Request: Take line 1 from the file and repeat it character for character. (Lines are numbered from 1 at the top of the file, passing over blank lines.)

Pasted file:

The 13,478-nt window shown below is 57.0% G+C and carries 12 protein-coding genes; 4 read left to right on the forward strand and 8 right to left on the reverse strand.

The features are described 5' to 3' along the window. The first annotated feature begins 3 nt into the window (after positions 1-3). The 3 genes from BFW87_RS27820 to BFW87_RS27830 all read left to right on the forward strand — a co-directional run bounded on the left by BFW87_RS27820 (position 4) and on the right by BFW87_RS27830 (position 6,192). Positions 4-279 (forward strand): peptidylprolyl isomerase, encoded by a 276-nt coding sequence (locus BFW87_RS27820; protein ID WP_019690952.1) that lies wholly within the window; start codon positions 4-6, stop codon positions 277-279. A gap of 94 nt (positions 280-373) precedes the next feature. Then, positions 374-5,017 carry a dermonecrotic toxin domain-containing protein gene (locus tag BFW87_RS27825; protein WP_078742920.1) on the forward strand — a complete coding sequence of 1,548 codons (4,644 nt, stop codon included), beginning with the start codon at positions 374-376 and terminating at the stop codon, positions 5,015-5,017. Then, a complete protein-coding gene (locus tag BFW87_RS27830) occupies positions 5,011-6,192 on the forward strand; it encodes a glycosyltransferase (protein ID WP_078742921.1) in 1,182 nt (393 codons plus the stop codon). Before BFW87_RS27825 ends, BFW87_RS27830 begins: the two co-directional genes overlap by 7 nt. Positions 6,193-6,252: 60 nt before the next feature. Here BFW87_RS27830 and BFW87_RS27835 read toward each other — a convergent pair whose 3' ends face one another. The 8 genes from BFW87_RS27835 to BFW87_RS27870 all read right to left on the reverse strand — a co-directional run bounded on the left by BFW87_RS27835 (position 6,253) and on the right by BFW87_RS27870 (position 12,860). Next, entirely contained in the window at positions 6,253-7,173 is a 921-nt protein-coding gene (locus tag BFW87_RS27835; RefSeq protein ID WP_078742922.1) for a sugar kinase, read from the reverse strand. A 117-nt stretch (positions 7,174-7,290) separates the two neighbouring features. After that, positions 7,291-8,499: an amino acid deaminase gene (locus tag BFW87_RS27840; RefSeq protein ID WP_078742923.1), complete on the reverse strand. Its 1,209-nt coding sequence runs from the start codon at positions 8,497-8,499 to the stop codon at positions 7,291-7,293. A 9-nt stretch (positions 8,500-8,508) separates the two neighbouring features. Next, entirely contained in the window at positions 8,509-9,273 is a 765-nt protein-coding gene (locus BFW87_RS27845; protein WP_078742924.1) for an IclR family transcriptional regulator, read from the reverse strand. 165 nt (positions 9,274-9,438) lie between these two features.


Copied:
The 13,478-nt window shown below is 57.0% G+C and carries 12 protein-coding genes; 4 read left to right on the forward strand and 8 right to left on the reverse strand.